BellEnd,
Wow, thank you very much for that! My 68 88h rings at F#, a really nice player. Maybe I should just look for Elkharts.
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Matt K
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Re: 88h bell thickness

Post by Matt K » Thu Oct 14, 2021 6:19 am

Have you ever tried one of the Shires 2RVET7 bells? Might be worth checking out. Possibly grafting the bell on to a Conn 88. I have one that plays great. It isn't an Elkhart, which makes sense given the rest of the horn is (essentially) Shires. But on a horn that is otherwise Conn it might be a good fit. My understanding is the "VE" stems emulate what Bellend was talking about and the T7 treatment is the thicker flare that has been made slightly thinner. 2 means it has an unsoldered bell bead.
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Re: 88h bell thickness

Post by GabrielRice » Thu Oct 14, 2021 7:21 am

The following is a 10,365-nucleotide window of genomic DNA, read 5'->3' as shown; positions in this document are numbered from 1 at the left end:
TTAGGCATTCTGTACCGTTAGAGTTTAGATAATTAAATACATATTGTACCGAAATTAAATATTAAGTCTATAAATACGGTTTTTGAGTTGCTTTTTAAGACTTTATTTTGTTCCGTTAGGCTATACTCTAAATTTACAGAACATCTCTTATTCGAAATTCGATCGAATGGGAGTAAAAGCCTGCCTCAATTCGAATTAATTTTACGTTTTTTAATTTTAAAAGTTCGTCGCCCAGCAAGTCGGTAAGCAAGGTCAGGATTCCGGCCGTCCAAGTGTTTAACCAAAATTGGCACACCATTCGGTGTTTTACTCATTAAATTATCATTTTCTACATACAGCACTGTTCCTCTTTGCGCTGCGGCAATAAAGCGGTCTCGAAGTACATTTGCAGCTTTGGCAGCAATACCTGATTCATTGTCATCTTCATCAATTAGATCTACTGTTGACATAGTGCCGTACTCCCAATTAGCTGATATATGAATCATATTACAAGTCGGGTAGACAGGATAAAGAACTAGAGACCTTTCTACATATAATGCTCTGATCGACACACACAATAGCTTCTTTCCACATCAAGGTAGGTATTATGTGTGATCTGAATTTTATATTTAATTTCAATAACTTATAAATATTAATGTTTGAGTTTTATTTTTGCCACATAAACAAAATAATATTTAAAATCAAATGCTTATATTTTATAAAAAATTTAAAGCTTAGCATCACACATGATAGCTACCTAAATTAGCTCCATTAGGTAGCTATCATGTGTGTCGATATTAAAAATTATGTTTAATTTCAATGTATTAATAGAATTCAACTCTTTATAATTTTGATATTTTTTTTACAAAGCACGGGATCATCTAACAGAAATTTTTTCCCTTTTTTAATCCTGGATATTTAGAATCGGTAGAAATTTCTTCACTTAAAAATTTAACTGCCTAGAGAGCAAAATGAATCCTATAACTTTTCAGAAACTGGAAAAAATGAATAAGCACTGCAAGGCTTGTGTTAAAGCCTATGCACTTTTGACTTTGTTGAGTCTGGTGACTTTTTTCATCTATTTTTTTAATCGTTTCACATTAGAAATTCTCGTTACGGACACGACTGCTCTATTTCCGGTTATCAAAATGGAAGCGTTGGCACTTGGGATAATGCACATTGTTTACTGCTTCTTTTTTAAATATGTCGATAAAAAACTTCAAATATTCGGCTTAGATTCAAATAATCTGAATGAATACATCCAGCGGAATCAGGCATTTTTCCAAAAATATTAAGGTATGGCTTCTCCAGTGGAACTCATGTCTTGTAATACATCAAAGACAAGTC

T7 is actually a smaller gauge bead wire than standard.

And yes, the classic Elkhart 8/88H bell is two-piece, with thinner sheet used for the stem and thicker for the flare. The Shires 2RVE and 2RVET7 are patterned closely on it, specifically on measurements Steve took from a 1963 8H he used to own that he considered to be the best example he had found.
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hyperbolica
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Re: 88h bell thickness

Post by hyperbolica » Thu Oct 14, 2021 8:17 am

MattK, Gabe,

I'm just not interested in Shires stuff. I had an experience that kind of put me off of them. I'm sure they are fine instruments, but I get a better result from less perfect equipment, if that makes any sense at all.

It is kind of fascinating to hear how stuff is made, though. The two thicknesses thing is really interesting. I tend to think of sheet metal as a single thickness, but the technique of brazing dissimilar thicknesses gives it an entirely new dimension, so to speak.
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Re: 88h bell thickness

Post by ithinknot » Thu Oct 14, 2021 8:20 am

bellend wrote:
Thu Oct 14, 2021 4:12 am
During my time as bell maker for Rath trombones I looked into this as part of my research in to vintage instruments.